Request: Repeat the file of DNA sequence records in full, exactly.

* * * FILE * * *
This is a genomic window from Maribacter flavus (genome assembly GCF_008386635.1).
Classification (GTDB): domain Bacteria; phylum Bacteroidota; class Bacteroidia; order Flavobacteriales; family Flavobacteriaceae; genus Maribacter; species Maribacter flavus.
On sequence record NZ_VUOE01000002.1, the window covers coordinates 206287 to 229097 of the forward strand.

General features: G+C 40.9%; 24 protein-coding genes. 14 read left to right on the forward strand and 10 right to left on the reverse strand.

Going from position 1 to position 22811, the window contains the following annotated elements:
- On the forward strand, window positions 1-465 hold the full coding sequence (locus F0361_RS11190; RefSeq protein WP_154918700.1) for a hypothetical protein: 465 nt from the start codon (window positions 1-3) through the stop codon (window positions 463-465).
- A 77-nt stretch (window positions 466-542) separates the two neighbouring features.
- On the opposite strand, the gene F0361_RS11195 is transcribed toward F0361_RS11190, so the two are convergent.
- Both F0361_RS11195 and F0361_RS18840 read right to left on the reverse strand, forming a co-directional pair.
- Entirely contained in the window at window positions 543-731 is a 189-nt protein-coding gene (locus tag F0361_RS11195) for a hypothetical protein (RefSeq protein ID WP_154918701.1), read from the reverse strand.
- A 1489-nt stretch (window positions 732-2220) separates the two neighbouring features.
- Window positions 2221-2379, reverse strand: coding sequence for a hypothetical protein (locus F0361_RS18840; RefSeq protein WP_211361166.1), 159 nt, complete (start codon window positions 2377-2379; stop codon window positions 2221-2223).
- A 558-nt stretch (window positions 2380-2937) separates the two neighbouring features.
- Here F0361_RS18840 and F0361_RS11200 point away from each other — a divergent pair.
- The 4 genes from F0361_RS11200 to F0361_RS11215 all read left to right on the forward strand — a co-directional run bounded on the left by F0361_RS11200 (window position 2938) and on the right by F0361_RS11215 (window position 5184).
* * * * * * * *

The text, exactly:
This is a genomic window from Maribacter flavus (genome assembly GCF_008386635.1).
Classification (GTDB): domain Bacteria; phylum Bacteroidota; class Bacteroidia; order Flavobacteriales; family Flavobacteriaceae; genus Maribacter; species Maribacter flavus.
On sequence record NZ_VUOE01000002.1, the window covers coordinates 206287 to 229097 of the forward strand.

General features: G+C 40.9%; 24 protein-coding genes. 14 read left to right on the forward strand and 10 right to left on the reverse strand.

Going from position 1 to position 22811, the window contains the following annotated elements:
- On the forward strand, window positions 1-465 hold the full coding sequence (locus F0361_RS11190; RefSeq protein WP_154918700.1) for a hypothetical protein: 465 nt from the start codon (window positions 1-3) through the stop codon (window positions 463-465).
- A 77-nt stretch (window positions 466-542) separates the two neighbouring features.
- On the opposite strand, the gene F0361_RS11195 is transcribed toward F0361_RS11190, so the two are convergent.
- Both F0361_RS11195 and F0361_RS18840 read right to left on the reverse strand, forming a co-directional pair.
- Entirely contained in the window at window positions 543-731 is a 189-nt protein-coding gene (locus tag F0361_RS11195) for a hypothetical protein (RefSeq protein ID WP_154918701.1), read from the reverse strand.
- A 1489-nt stretch (window positions 732-2220) separates the two neighbouring features.
- Window positions 2221-2379, reverse strand: coding sequence for a hypothetical protein (locus F0361_RS18840; RefSeq protein WP_211361166.1), 159 nt, complete (start codon window positions 2377-2379; stop codon window positions 2221-2223).
- A 558-nt stretch (window positions 2380-2937) separates the two neighbouring features.
- Here F0361_RS18840 and F0361_RS11200 point away from each other — a divergent pair.
- The 4 genes from F0361_RS11200 to F0361_RS11215 all read left to right on the forward strand — a co-directional run bounded on the left by F0361_RS11200 (window position 2938) and on the right by F0361_RS11215 (window position 5184).